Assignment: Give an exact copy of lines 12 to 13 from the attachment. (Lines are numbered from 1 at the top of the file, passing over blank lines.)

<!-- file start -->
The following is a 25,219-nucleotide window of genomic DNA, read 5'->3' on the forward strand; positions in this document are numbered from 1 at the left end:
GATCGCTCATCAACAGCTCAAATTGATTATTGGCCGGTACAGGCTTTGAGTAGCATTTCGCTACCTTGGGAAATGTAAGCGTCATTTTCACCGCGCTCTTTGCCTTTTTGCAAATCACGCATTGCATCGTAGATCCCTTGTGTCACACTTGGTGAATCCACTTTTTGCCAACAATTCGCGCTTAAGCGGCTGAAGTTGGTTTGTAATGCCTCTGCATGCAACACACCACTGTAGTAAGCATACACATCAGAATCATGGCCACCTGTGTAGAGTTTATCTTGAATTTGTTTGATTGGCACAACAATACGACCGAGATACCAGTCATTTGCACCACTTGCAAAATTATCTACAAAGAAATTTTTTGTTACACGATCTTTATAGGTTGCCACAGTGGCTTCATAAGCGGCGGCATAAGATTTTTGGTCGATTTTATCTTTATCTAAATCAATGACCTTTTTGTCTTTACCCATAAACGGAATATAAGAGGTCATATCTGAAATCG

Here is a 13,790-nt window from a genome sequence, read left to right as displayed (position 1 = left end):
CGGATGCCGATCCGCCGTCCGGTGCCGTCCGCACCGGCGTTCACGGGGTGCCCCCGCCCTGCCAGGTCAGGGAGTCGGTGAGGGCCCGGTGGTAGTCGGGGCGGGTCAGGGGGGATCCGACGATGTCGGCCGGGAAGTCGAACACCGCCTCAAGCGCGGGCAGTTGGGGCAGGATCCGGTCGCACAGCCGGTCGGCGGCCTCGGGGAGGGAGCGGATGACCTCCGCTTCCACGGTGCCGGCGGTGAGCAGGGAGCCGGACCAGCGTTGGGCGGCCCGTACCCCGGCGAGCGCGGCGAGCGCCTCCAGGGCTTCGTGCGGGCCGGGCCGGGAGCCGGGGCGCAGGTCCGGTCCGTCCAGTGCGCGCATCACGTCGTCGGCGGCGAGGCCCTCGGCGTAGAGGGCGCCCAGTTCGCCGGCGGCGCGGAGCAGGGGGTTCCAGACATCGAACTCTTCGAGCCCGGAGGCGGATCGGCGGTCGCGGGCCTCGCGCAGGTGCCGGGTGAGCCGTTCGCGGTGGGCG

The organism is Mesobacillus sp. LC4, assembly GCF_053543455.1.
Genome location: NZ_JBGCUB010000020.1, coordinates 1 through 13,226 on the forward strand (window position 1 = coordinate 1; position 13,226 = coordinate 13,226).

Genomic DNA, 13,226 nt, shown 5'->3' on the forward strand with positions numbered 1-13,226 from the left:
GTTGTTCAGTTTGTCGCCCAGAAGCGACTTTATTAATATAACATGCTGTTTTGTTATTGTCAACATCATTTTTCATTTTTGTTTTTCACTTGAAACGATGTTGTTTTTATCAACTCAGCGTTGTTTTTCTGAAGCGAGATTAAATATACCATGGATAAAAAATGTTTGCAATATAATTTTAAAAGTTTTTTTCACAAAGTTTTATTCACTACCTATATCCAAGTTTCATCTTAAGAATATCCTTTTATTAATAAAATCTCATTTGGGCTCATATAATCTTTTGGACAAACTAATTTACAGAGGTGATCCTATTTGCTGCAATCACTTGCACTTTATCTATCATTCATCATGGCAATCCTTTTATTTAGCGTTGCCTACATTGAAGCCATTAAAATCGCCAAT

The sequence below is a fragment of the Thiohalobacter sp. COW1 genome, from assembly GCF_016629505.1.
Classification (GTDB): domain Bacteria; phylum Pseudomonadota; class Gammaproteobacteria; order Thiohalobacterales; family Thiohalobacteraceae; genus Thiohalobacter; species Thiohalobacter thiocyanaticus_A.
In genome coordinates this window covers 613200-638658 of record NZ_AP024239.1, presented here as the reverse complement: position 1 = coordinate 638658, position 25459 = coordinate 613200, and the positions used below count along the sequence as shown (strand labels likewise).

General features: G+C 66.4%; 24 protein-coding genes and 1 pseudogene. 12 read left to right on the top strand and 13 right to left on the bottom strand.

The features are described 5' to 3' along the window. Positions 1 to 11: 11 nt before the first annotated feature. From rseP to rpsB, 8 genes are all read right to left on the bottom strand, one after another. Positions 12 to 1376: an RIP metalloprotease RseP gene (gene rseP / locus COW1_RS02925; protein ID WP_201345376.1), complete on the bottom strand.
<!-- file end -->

General features: G+C 66.4%; 24 protein-coding genes and 1 pseudogene. 12 read left to right on the top strand and 13 right to left on the bottom strand.

The features are described 5' to 3' along the window. Positions 1 to 11: 11 nt before the first annotated feature. From rseP to rpsB, 8 genes are all read right to left on the bottom strand, one after another. Positions 12 to 1376: an RIP metalloprotease RseP gene (gene rseP / locus COW1_RS02925; protein ID WP_201345376.1), complete on the bottom strand.